Skip to main content
First page of two recently issued open records decisions issued by the Kentucky Attorney General

There are two valuable lessons — one for the public and one for public agencies — to be learned from open records decisions issued by the Office of the Kentucky Attorney General last week.

The first: Don’t spin your wheels seeking the Office’s reconsideration of an open records decision with which you disagree. 

In 22-ORD-159, the Attorney General declined to reconsider 22-ORD-146, determining that Eastern Kentucky University did not violate the Act when it denied a request for student course comment sheets that were exempt from disclosure under KRS 61.878(1)(a).

In 1995, the General Assembly promulgated 40 KAR 1:030 § 4, an administrative regulation stating that the Attorney General shall not reconsider a prior decision rendered under the Open Records Act.

Either party to the appeal — requester or public agency — who is  dissatisfied with a decision may appeal the decision to circuit court as provided in KRS 61.880(5), a challenge to the Attorney General’s open records decision must be pursued in the courts. 

A party’s request for reconsideration of an Attorney General’s open records decision is an exercise in futility.

The second: A statutory carve out for a particular set of a particular agency’s records does not relieve the agency of the duty to respond to an open records request within five business days and to explain the statutory basis for denying the request.

In 2021, the General Assembly enacted a new exception to the open records law for client or case files maintained by the Department of Public Advocacy or any entity contracting with the Department of Public Advocacy for the purpose of legal representation.

In essence, the General Assembly leveled the playing field by extending permanent protection from open records requests for public defender case files at KRS 61.878(1)(p) that it had recognized for “records or information compiled and maintained by county attorneys or Commonwealth's attorneys pertaining to criminal investigations or criminal litigation” at KRS 61.878(1)(h) in the early 90s.

In both cases, lawmakers established particularized exceptions for a narrow set of records in a specific type of public agency, but did •not• relieve the public agency of its duty to produce other public records of the agency —  e.g., payroll records, financial and operational records, personnel records — or of its duty to comply with the requirements of KRS 61.880(1) by issuing a written response to the requester, within five business days, that “includes a statement of the specific exception authorizing the withholding of the record and a brief explanation of how the exception applies to the record withheld.”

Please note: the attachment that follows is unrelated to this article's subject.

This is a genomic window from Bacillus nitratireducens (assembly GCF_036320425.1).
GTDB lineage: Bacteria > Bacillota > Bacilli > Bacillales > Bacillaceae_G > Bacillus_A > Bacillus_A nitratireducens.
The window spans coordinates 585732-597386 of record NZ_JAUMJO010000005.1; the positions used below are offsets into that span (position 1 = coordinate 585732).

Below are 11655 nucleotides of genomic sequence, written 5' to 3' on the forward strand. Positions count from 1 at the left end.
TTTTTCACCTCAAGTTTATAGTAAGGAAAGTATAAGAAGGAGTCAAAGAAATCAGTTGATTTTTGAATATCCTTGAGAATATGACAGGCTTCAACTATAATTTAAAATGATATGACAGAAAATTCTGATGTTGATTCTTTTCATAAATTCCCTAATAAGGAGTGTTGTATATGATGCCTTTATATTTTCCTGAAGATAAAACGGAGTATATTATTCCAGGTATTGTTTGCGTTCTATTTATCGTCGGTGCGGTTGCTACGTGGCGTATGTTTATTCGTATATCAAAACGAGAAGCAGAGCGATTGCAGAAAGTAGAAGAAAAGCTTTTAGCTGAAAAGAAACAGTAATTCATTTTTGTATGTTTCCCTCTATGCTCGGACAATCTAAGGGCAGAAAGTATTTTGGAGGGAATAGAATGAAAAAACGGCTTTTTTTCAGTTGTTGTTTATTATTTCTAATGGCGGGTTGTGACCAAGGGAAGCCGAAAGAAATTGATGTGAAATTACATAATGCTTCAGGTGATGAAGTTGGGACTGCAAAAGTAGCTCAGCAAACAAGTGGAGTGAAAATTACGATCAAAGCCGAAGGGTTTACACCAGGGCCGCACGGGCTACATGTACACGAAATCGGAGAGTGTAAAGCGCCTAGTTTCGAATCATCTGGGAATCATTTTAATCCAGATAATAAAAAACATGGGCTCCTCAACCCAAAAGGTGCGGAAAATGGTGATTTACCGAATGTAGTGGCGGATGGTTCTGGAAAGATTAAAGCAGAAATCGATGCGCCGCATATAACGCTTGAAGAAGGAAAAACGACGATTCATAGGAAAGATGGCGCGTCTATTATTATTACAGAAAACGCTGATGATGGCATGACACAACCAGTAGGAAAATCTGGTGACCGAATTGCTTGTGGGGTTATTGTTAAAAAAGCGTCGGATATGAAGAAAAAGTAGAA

In 22-ORD-160, the Office of the Attorney General determined that the Department of Public Advocacy violated the Open Records Act when it failed to respond to an inmate’s request for “‘any disposition’ of his letter to his attorney dated May 11, 2022, in which he had requested copies of certain documents from his case file.”

Certainly, there have been multiple open records decisions holding that Commonwealth’s or County Attorneys violated the open records law by failing to respond to a request for criminal litigation files, as well as other nonexempt records of their offices, based on the permanent exception found at KRS 61.878(1)(h).

See, e.g.,

They, like the Department of Public Advocacy, made the mistake of treating the narrow exception as blanket absolution from open records compliance. 

Both exceptions authorize nondisclosure of the specific records. Neither is a license to ignore all other duties associated with the open records law.


Support Our Work

The Coalition needs your help in safeguarding Kentuckian's right to know about their government.